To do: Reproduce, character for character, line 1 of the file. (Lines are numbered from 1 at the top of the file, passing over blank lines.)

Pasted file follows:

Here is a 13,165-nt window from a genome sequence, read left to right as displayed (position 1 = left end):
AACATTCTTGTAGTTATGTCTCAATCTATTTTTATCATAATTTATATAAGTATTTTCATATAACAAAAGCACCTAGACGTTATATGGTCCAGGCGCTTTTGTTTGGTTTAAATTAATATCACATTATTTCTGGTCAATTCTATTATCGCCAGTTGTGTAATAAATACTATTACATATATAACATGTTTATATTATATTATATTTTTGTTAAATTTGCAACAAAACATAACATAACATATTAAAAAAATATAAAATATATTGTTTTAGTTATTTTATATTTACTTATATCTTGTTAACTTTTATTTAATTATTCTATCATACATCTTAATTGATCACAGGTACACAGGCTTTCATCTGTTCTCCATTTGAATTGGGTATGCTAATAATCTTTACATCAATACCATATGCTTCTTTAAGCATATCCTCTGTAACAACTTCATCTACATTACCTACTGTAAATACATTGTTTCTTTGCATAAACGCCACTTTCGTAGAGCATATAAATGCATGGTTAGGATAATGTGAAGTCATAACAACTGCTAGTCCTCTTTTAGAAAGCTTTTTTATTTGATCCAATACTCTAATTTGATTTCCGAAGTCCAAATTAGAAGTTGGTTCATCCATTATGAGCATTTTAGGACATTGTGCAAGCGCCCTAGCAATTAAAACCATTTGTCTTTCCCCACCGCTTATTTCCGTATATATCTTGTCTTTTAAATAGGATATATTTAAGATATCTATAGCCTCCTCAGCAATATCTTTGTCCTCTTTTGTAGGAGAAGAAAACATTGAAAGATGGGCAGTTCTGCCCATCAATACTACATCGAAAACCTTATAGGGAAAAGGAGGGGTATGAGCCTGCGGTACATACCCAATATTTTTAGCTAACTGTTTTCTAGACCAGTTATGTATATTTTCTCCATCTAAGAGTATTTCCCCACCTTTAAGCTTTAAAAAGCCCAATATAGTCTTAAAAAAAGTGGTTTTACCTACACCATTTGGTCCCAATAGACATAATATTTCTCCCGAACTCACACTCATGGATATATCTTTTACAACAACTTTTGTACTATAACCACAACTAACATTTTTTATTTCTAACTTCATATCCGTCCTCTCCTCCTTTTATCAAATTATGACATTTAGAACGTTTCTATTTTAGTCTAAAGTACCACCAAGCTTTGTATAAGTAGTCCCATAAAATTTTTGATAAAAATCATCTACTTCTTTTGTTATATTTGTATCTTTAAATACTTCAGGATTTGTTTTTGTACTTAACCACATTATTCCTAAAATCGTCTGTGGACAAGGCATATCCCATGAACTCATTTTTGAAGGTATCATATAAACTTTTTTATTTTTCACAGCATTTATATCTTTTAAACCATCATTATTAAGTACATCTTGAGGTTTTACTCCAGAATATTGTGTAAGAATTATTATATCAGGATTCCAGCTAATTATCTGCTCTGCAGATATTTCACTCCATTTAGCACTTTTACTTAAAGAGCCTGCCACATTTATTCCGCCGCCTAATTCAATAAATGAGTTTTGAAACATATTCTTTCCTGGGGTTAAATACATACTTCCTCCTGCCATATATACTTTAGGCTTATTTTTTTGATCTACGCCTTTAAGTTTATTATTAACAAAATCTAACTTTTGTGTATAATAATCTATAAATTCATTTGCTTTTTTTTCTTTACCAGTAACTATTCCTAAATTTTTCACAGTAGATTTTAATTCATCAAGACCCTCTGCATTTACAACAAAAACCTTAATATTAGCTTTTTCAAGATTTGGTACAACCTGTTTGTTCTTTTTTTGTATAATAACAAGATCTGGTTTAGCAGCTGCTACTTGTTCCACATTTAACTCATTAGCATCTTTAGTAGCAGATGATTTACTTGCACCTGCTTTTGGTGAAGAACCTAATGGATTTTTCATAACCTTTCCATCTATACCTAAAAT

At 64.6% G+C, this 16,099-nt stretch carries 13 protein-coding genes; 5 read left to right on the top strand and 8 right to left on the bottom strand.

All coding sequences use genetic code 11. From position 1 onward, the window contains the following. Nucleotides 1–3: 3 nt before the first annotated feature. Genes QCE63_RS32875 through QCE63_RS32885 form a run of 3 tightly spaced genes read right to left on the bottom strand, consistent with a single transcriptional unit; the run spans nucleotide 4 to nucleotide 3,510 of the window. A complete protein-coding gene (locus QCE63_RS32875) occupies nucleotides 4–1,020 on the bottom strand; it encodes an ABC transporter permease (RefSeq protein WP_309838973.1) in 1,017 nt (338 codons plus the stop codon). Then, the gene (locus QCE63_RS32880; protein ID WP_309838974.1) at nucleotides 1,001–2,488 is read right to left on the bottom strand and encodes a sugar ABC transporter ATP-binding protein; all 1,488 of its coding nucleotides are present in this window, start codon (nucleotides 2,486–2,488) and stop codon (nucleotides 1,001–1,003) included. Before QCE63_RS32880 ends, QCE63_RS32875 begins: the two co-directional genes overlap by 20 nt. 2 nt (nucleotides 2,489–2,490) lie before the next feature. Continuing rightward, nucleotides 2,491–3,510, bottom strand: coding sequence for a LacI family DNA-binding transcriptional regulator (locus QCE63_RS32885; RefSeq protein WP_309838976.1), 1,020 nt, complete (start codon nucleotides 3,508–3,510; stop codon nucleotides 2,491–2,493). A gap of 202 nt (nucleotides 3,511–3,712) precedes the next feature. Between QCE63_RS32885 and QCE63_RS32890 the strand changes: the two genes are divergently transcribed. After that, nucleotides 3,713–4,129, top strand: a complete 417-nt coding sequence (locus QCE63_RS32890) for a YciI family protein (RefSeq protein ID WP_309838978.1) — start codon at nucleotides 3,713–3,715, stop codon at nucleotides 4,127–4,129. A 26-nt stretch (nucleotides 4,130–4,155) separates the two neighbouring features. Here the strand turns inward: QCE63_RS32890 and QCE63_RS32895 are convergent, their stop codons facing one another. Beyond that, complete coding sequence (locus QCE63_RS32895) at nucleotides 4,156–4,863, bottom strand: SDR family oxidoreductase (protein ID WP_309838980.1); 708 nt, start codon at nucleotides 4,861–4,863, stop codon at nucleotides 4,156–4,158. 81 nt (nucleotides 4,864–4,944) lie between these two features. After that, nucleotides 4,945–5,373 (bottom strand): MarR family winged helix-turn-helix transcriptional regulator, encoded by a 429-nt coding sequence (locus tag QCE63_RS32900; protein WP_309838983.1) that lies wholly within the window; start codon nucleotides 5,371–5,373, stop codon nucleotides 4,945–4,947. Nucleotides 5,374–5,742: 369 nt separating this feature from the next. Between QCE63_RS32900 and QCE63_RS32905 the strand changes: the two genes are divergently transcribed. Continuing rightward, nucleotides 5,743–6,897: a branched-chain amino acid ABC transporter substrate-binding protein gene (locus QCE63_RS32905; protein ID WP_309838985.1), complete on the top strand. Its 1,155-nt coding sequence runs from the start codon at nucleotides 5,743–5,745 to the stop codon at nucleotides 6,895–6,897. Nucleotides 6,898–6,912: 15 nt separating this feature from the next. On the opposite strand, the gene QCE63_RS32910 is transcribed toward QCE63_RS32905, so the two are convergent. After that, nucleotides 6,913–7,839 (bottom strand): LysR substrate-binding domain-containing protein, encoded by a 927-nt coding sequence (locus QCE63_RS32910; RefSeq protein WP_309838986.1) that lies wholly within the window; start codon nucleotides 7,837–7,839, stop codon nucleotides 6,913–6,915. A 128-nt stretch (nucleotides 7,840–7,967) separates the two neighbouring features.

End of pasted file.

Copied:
Here is a 13,165-nt window from a genome sequence, read left to right as displayed (position 1 = left end):